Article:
January Bloom: "Flight Aide"

Many thanks to Ramsey D. for submitting a good deed experience that inspired me to write this month’s Blooming Good flash fiction piece titled Flight Aide. Below is an excerpt from his submission.

Hi Stacey, At a bus stop in Malta, an older woman with a shopping cart was waiting to board. She obviously had mobility difficulties. The bus driver got off the bus, first helped board and then got off again to carry her cart onto the bus. No one on the bus other than me, and a couple of other travelers from New York, looked at all surprised.

"Flight Aide"

No way Debra would miss tonight’s New Year’s Eve celebration with close friends to welcome January 1, 2222. She pulled on leather boots, slipped into a wind suit, tightened her tech cap, and grabbed the new goggles she’d ordered from Flightmazon. The public launch field was a three block walk away. Once there she prepared for the pitying looks, she expected, and detested.

Ten years ago a wayward drone had crashed in the yard of Debra’s townhouse in Sydney, Australia while she was mulching plant beds. On its descent the thing had jettisoned a miniscule plastic part that ricocheted off the house and hit her left elbow. Three surgeries and several months of physical therapy later her arm remained immobile. Debra had learned to dress, cook, and do everything else with one arm, except for a basic thing. There’d been a lot of disability innovation in the past few centuries but not enough to help her. She’d read historical accounts about mobility improvements for the deaf, visually impaired, and wheelchair bound. “Those people had guts,” she’d repeat to herself, when studying how they got devices installed at cross walks that vocalized light changes from red to green, braille floor numbers carved in elevator cars, and kneeling buses for the wheelchair dependent.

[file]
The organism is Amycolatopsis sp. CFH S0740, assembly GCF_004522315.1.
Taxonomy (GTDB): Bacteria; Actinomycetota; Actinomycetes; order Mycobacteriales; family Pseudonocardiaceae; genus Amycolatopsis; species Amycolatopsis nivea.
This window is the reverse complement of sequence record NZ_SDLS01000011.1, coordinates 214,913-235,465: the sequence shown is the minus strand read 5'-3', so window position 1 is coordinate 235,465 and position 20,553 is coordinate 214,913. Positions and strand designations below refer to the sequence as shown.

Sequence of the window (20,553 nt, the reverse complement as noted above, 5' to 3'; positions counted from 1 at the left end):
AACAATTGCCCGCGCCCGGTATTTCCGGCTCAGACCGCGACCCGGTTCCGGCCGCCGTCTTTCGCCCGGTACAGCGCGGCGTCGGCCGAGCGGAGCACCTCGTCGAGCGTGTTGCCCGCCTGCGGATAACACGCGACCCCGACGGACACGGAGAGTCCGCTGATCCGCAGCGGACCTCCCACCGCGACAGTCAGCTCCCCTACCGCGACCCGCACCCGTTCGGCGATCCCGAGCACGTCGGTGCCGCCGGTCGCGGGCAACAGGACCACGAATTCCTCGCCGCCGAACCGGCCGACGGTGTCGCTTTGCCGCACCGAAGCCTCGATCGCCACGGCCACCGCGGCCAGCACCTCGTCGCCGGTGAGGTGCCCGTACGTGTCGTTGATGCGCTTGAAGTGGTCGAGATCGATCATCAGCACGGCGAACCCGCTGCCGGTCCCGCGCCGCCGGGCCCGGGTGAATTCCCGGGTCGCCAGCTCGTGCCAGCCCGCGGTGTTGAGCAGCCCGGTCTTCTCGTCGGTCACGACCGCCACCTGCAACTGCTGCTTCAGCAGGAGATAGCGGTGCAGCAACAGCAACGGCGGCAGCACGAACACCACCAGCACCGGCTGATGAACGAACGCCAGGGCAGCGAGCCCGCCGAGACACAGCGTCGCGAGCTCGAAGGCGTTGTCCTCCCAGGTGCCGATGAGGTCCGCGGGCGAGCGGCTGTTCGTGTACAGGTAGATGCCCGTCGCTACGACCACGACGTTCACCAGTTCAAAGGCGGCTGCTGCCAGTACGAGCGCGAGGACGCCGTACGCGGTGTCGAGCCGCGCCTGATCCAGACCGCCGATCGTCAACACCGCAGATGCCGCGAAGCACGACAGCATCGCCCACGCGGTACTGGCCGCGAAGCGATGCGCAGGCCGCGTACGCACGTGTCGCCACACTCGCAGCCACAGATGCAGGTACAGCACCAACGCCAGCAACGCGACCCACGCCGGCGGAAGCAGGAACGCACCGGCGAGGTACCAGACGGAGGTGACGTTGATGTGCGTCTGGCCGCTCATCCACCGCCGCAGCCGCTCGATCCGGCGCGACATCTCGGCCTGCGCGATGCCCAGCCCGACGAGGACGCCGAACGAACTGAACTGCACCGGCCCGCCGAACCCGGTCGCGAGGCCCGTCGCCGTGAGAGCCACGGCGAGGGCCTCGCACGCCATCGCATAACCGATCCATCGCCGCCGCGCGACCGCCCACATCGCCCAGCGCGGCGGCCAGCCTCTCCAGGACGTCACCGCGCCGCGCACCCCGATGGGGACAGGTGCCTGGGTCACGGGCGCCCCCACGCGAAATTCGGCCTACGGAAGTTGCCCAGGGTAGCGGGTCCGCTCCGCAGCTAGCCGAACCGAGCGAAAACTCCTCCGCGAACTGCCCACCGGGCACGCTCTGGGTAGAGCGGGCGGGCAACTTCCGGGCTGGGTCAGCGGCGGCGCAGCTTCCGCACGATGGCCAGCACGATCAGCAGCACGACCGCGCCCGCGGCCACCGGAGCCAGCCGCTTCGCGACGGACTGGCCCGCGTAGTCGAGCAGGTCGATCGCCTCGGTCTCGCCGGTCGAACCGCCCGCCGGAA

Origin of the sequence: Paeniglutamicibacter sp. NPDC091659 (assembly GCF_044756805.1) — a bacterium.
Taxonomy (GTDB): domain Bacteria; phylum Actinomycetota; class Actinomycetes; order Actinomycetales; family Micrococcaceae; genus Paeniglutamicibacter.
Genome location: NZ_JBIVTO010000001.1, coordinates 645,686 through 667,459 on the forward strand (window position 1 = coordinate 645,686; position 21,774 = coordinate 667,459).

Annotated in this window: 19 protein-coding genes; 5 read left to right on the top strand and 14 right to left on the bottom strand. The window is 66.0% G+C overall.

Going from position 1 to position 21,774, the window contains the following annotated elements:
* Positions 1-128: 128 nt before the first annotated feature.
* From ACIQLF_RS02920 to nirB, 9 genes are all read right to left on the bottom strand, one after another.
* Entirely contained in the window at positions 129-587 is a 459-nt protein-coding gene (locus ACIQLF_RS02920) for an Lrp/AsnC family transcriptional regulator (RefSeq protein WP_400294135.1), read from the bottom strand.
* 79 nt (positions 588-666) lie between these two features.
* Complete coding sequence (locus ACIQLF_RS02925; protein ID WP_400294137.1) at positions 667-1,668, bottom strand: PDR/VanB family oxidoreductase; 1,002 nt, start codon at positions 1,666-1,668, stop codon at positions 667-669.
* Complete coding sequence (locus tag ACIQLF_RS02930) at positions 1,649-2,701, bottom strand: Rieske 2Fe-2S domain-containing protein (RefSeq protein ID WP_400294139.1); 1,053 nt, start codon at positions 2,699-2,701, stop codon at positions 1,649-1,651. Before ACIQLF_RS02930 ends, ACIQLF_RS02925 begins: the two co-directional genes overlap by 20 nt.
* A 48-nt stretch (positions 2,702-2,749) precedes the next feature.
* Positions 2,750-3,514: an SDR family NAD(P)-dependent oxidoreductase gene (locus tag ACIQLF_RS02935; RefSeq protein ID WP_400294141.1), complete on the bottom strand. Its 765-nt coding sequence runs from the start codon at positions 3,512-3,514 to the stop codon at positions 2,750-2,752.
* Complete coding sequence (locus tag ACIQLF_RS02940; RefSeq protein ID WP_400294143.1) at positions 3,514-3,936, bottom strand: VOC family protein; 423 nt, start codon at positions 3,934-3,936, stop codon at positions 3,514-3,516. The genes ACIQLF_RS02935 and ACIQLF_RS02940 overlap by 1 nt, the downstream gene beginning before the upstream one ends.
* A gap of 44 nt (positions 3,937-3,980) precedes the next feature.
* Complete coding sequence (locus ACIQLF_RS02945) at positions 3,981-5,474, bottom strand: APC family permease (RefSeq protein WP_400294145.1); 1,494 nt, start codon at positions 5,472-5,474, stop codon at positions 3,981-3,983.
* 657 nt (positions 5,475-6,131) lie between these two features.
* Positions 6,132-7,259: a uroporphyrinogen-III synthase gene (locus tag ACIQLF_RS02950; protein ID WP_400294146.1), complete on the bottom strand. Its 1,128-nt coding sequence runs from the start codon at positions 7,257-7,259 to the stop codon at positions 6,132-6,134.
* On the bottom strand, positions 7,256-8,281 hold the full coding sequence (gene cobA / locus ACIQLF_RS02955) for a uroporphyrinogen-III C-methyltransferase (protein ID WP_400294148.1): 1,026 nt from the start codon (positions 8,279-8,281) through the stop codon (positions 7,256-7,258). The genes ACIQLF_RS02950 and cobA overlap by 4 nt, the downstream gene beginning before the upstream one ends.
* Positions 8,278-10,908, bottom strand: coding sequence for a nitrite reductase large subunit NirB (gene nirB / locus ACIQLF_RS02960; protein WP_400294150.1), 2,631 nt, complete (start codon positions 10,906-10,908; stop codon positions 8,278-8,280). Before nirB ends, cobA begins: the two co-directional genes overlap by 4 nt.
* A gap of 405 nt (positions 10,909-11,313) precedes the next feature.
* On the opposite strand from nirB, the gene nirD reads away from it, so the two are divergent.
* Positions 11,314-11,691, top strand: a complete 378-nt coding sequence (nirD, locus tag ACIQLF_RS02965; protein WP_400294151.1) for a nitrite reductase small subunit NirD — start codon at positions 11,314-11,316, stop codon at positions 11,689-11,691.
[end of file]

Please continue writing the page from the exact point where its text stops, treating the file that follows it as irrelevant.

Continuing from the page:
Debra arrived at the public launch field where throngs of holiday revelers were flapping to take off. She hugged the fringes of the crowd both hoping, and not hoping, to attract attention to her disability. As usual a few of them stared pitifully at her non-flapping arms.

“Hey, would you like some aide,” asked a teenage boy waiting his turn to clear the field.

“Oh that would be great, I can’t fly.”

“My mom can’t fly either. A plane clipped her arms last year when she got too close. Where are you headed Ma’am?”

“Malta, for New Year’s.”

“No problem, I’m headed to Paris. Malta’s on the way. Give me a location and I’ll cascade you down to the closest public landing field.”

Debra grabbed the side of the nice young man’s belt with her good arm and and they ascended thirty thousand feet to bypass bottlenecks of flyer traffic at lower altitudes.

“Be there in nano second time, good air current tonight. Going to Valetta, Malta right ma’am?”

“Yes, could you drop me near St. George’s Square please?”

“You got it, Ma’am, Happy New Year”

“Thank you so much, you’re very kind.” Debra waved goodbye then caught up with her friends where the band blared and fireworks flared under the stars.